The referendum that would have restored the right of homeless people in the District to have overnight shelter on demand was defeated by a narrow margin last night.
Voters in the final tally gave a narrow margin of 2 percentage points to those opposed to Referendum 005.
"We will have a new mayor and the defeat of 005 will free her hands to be the mayor," said Jim Lawlor, co-chairman of Citizens Opposed to 005.
The defeat of the referendum means that the amendment passed during the summer by the D.C. Council to the Right-to-Shelter Law would stand.
The amendment took away the absolute right to shelter on demand, limited the length of stay in a shelter and required adult residents to receive job counseling.
Opponents of the referendum included Mayor-Elect Sharon Pratt Dixon, most council members and the two umbrella neighborhood associations that represent most community groups throughout the city.
Their main concern was the escalating cost of providing shelter on demand.
Last year the city budgeted $40 million for overnight accommodations for homeless people.
Last night, council member H.R. Crawford (D-Ward 7) who led the fight in the council for the amendment limiting the right to shelter, said he was "extremely pleased" by the defeat of the referendum.
"Our intent was never to be mean but to develop parameters, keeping in mind the fiscal restraints of the city," he said.
"Now maybe we can sit down and work together with the advocates to resolve the plight of the homeless in the city."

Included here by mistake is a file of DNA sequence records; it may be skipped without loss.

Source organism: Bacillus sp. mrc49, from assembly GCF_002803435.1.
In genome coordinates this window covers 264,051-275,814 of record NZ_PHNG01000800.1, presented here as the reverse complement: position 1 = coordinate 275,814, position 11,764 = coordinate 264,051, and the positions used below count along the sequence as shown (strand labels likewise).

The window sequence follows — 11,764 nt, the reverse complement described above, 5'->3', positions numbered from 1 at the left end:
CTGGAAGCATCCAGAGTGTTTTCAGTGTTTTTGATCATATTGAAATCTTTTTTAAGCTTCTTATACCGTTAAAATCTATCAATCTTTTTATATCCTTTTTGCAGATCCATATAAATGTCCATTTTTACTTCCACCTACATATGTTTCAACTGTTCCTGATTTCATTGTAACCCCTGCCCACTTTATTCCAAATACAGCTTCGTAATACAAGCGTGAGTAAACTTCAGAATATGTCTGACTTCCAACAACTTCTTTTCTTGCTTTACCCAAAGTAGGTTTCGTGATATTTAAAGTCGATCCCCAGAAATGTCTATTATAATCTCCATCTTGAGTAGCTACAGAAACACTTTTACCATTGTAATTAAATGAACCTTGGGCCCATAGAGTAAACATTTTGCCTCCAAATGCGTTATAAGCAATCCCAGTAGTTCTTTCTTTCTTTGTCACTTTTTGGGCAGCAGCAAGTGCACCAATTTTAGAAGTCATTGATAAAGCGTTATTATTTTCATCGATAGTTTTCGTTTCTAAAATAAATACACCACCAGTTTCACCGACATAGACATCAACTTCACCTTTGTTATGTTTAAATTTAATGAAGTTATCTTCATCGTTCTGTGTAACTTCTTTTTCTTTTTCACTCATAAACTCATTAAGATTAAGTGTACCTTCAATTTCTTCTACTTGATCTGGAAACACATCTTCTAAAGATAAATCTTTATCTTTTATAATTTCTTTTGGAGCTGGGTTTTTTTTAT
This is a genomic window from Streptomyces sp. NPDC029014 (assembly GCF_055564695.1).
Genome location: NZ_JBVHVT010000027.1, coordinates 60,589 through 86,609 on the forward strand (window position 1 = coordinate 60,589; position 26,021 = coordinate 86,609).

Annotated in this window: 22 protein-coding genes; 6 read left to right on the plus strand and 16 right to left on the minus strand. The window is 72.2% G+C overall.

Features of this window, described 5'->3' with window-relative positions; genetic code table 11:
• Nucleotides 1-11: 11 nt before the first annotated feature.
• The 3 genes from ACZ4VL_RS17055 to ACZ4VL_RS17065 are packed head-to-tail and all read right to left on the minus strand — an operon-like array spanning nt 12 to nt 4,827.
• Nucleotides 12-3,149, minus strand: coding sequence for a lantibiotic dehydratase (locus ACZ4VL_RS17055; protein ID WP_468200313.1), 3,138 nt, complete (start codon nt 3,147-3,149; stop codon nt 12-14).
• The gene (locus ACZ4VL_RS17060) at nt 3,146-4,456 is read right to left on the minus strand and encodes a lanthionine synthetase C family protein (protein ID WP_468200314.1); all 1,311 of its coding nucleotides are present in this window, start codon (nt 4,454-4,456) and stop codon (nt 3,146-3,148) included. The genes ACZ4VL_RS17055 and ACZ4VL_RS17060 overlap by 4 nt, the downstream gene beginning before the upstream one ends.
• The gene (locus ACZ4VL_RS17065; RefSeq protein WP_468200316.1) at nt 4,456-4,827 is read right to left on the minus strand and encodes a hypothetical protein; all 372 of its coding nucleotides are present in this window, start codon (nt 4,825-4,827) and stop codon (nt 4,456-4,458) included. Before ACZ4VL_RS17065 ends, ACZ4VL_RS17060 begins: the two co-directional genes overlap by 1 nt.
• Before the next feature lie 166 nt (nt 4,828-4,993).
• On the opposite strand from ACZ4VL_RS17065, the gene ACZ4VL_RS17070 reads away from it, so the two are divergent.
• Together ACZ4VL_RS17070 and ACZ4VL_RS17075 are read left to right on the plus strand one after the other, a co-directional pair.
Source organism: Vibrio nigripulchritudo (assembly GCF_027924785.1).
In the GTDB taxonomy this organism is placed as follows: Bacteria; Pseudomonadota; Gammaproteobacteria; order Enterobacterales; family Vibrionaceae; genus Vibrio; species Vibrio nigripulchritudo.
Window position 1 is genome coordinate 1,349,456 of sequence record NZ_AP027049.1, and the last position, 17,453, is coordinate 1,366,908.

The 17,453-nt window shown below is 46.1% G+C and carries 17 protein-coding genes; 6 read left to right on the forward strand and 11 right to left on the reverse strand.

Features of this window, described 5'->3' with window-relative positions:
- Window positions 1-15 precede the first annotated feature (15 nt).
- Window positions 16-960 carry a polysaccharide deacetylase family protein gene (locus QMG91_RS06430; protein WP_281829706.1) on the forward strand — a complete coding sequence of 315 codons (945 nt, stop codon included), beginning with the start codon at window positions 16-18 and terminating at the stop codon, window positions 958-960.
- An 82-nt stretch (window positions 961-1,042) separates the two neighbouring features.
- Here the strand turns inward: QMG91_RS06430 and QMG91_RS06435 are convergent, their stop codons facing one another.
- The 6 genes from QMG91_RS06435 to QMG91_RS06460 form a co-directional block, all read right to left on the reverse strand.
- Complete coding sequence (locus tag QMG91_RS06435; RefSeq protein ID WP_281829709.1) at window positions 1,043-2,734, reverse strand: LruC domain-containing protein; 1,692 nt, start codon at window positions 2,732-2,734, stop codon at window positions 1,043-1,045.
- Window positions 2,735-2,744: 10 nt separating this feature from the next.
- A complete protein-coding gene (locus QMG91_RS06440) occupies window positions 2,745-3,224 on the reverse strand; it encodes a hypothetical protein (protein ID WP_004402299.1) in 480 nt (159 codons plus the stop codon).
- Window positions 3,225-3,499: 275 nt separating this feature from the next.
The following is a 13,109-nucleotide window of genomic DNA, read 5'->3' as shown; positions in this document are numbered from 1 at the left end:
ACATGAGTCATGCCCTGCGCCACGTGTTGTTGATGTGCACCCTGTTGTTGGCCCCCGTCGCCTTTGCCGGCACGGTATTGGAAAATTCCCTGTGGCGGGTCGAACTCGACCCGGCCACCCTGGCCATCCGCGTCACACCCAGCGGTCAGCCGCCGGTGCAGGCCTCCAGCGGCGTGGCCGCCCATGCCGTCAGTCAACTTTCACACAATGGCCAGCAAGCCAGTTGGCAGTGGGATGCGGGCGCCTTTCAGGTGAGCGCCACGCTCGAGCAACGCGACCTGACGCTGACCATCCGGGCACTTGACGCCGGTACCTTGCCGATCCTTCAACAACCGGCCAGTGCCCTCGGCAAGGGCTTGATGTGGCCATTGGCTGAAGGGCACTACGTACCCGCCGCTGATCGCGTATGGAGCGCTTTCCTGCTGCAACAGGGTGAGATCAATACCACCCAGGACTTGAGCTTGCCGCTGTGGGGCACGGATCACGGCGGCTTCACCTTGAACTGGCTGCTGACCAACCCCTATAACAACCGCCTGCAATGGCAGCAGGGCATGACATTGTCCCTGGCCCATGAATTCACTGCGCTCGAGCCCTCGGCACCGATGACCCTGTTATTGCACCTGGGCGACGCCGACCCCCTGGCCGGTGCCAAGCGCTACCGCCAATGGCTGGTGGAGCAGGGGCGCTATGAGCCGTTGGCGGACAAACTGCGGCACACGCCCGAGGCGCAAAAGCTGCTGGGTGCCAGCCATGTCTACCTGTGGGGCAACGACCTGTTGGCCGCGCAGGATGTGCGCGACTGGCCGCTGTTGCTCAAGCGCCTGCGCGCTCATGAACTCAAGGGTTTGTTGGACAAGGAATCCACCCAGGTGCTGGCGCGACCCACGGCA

Carol Fennelly, a leader of the Community for Creative Non-Violence and the chief spokeswoman for advocates of the referendum, could not be reached for comment on the returns.
Earlier in the evening, she said she was confident that her side would win but she said it would be a close race.
She said the referendum was a "real test for the issue of homeless rights nationwide. A lot of people are looking to see how this one will go."
The District's shelter initiative, approved in 1984, was the first voter mandate guaranteeing overnight shelter to homeless people who request it.
The early returns yesterday showed Wards 1, 5, 7 and 8 voting to pass the referendum.
Ward 3, with the city's most affluent neighborhoods, gave the opponents their strongest endorsement, with 56 percent of the voters saying no, and 28 percent voting yes.